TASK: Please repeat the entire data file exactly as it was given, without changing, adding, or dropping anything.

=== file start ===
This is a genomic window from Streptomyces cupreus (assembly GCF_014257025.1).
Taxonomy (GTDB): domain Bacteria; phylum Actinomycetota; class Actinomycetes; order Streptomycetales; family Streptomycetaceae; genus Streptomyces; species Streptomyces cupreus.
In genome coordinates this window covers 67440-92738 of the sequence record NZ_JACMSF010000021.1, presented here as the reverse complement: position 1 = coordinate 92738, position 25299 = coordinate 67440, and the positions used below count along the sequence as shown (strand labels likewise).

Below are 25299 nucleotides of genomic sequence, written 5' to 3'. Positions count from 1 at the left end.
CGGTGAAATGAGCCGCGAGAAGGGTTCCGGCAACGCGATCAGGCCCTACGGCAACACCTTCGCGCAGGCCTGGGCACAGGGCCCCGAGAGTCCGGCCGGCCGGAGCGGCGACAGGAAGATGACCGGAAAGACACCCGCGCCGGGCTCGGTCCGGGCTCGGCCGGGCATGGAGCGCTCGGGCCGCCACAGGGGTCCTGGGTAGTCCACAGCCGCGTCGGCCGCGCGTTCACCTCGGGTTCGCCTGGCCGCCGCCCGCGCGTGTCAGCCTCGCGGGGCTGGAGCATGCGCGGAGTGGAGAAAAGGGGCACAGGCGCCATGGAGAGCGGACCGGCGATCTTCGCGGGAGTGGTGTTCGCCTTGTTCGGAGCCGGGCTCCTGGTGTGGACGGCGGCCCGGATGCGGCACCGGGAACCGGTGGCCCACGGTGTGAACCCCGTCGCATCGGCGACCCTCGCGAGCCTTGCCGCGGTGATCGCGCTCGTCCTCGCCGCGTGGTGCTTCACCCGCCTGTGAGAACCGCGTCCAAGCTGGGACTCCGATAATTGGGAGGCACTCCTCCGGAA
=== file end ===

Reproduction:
This is a genomic window from Streptomyces cupreus (assembly GCF_014257025.1).
Taxonomy (GTDB): domain Bacteria; phylum Actinomycetota; class Actinomycetes; order Streptomycetales; family Streptomycetaceae; genus Streptomyces; species Streptomyces cupreus.
In genome coordinates this window covers 67440-92738 of the sequence record NZ_JACMSF010000021.1, presented here as the reverse complement: position 1 = coordinate 92738, position 25299 = coordinate 67440, and the positions used below count along the sequence as shown (strand labels likewise).

Below are 25299 nucleotides of genomic sequence, written 5' to 3'. Positions count from 1 at the left end.
CGGTGAAATGAGCCGCGAGAAGGGTTCCGGCAACGCGATCAGGCCCTACGGCAACACCTTCGCGCAGGCCTGGGCACAGGGCCCCGAGAGTCCGGCCGGCCGGAGCGGCGACAGGAAGATGACCGGAAAGACACCCGCGCCGGGCTCGGTCCGGGCTCGGCCGGGCATGGAGCGCTCGGGCCGCCACAGGGGTCCTGGGTAGTCCACAGCCGCGTCGGCCGCGCGTTCACCTCGGGTTCGCCTGGCCGCCGCCCGCGCGTGTCAGCCTCGCGGGGCTGGAGCATGCGCGGAGTGGAGAAAAGGGGCACAGGCGCCATGGAGAGCGGACCGGCGATCTTCGCGGGAGTGGTGTTCGCCTTGTTCGGAGCCGGGCTCCTGGTGTGGACGGCGGCCCGGATGCGGCACCGGGAACCGGTGGCCCACGGTGTGAACCCCGTCGCATCGGCGACCCTCGCGAGCCTTGCCGCGGTGATCGCGCTCGTCCTCGCCGCGTGGTGCTTCACCCGCCTGTGAGAACCGCGTCCAAGCTGGGACTCCGATAATTGGGAGGCACTCCTCCGGAA